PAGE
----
Russia proposes a ceasefire in Ukraine, Putin ‘trying to find oxygen’

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US President Joe Biden said Russian leader Vladimir Putin’s order for a two-day Orthodox Christmas ceasefire in Ukraine was simply an effort to find breathing room for his war effort.

“He was ready to bomb hospitals and nurseries and churches” on December 25 and on New Year’s Day, Biden said, adding: “I think he’s trying to find some oxygen.”

State Department spokesman Ned Price called Putin’s ceasefire “cynical,” saying, “We have little faith in the intentions behind this announcement.”

He voiced concern that Russia would use the break to “regroup, to rest and ultimately to re-attack” and said that Putin may seek to “fool the world” by making it seem that he wants peace.

“This does not appear to be a change in the tide of the war,” he said. “If Russia were truly serious about peace, about ending this war, it would withdraw its forces from the sovereign territory of Ukraine.”

German Foreign Minister Annalena Baerbock said if Putin really wanted peace “he would bring his soldiers home”.

“A so-called ceasefire brings neither freedom nor security to people living in daily fear under Russian occupation,” Baerbock wrote on Twitter.

Putin on Thursday ordered a 36-hour ceasefire in Ukraine to run during Orthodox Christmas, a move that war-battered Kyiv swiftly branded as “hypocrisy”.

Putin’s directive to his troops was announced days after Moscow suffered its deadliest reported loss of the invasion, and following 11 months of brutal combat.

Both nations celebrate Orthodox Christmas and the Russian leader’s order came after a Jan 6 to 7 ceasefire was urged by Turkish President Recep Tayyip Erdogan and Russia’s spiritual leader Patriarch Kirill, a staunch Putin supporter.

“Taking into account the appeal of His Holiness Patriarch Kirill, I instruct the defence minister of the Russian Federation to introduce … a ceasefire along the entire line of contact between the sides in Ukraine,” said a Kremlin statement.

Kyiv attacked the announcement, calling it “hypocrisy”.

Russia “must leave the occupied territories — only then will it have a ‘temporary truce’. Keep hypocrisy to yourself,” Ukrainian presidential adviser Mykhailo Podolyak wrote on Twitter.

In his nightly video address, Ukraine President Volodymyr Zelensky said that Russia wanted to use the truce to stop Ukrainian advances and bring in more men and equipment.

“What will that give them? Only yet another increase in their total losses,” he said.

Russia occupies parts of eastern and southern Ukraine after 11 months of fighting, but Kyiv has reclaimed swathes of its territory and this week claimed a New Year’s strike that killed scores of Moscow’s troops.

Earlier Thursday Erdogan, who has good relations with Moscow, had urged Putin to declare a “unilateral” ceasefire during a telephone conversation between the two leaders, the Turkish leader’s office said.

The Kremlin reported that Putin told Erdogan he was open to dialogue if Kyiv accepted the “new territorial realities” on the ground.

After votes that were internationally branded as farces, Russia annexed the Donetsk, Lugansk, Zaporizhzhia and Kherson regions despite not fully controlling them.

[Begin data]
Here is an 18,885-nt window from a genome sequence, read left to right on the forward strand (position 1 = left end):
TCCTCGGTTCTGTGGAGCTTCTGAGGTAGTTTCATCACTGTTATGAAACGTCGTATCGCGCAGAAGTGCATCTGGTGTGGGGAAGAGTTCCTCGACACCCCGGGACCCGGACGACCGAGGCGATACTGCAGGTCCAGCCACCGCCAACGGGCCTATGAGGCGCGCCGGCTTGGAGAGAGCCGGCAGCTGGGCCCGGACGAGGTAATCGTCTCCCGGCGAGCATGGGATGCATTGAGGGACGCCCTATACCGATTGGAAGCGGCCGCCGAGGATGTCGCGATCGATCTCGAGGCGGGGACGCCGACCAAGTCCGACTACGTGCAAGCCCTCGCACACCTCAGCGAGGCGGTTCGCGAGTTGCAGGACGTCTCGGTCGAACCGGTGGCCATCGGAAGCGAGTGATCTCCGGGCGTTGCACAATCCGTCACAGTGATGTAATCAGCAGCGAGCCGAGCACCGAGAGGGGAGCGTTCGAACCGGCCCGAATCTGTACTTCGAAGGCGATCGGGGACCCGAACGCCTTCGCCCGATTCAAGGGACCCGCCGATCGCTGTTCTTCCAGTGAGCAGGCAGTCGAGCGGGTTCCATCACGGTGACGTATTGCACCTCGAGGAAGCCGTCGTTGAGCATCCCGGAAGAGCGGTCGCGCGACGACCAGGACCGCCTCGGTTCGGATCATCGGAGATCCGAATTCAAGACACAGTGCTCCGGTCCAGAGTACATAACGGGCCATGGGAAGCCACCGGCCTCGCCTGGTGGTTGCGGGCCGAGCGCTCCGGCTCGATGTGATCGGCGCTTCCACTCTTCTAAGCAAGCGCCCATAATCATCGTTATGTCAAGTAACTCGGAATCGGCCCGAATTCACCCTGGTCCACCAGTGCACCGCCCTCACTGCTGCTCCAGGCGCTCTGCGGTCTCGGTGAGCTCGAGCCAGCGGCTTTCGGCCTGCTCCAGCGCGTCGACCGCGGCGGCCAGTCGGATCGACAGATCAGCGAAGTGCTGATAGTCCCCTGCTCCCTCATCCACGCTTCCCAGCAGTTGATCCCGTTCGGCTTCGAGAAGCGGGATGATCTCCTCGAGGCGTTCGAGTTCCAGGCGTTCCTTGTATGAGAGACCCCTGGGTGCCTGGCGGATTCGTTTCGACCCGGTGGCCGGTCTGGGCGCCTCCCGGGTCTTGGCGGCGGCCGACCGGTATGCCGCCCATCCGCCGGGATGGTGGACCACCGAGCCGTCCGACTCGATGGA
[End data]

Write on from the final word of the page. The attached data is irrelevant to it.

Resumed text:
Erdogan has used his good relations with both sides to try and bring Putin and Ukrainian counterpart Volodymyr Zelensky to Turkey for a peace summit.

Turkey hosted two early rounds of peace talks and helped strike a UN-backed agreement restoring Ukrainian grain deliveries across the Black Sea.

But the Kremlin responded directly to the appeal by Russia’s spiritual leader Patriarch Kirill.

The 76-year-old Orthodox leader, an outspoken supporter of Putin, has given his blessing to Russian troops fighting in Ukraine and delivered heavily anti-Western and anti-Kyiv sermons throughout the conflict.

Kirill made his appeal “so that Orthodox people can attend services on Christmas Eve and on the day of the Nativity of Christ”, he said on the church’s official website Thursday.

The Kremlin’s decision to send troops into Ukraine in February 2022 resulted in many clerics who had continued to remain loyal to Kirill turning away from Moscow.

In May, the Moscow-backed branch of Ukraine’s Orthodox Church severed ties with Russia, citing his lack of condemnation of the fighting.

The ceasefire order came a day after Moscow lifted its reported toll in its worst single reported loss from a Ukrainian strike to 89 dead.

Ukraine’s military strategic communications unit has said nearly 400 Russian soldiers died in the town of Makiivka in eastern Ukraine, held by pro-Russian forces. Even Russian commentators have said the death toll may be far higher than the Kremlin’s figures.

The deadly Makiivka strike came after months of discontent within Russia towards the military following a series of battlefield defeats and a hugely unpopular mobilisation drive.

News of Putin’s order came a day after French President Emmanuel Macron announced the delivery of French-made AMX-10 RC light tanks to Ukraine, the first western country to deliver tanks.

In Germany, Chancellor Olaf Scholz faced renewed calls Thursday to deliver Leopard lights tanks long sought by Kyiv.

Government sources in Berlin said Thursday that both German and the United States were planning a new stage in arms delivers to Ukraine.


Originally published as Russia proposes a ceasefire in Ukraine, Putin ‘trying to find oxygen’

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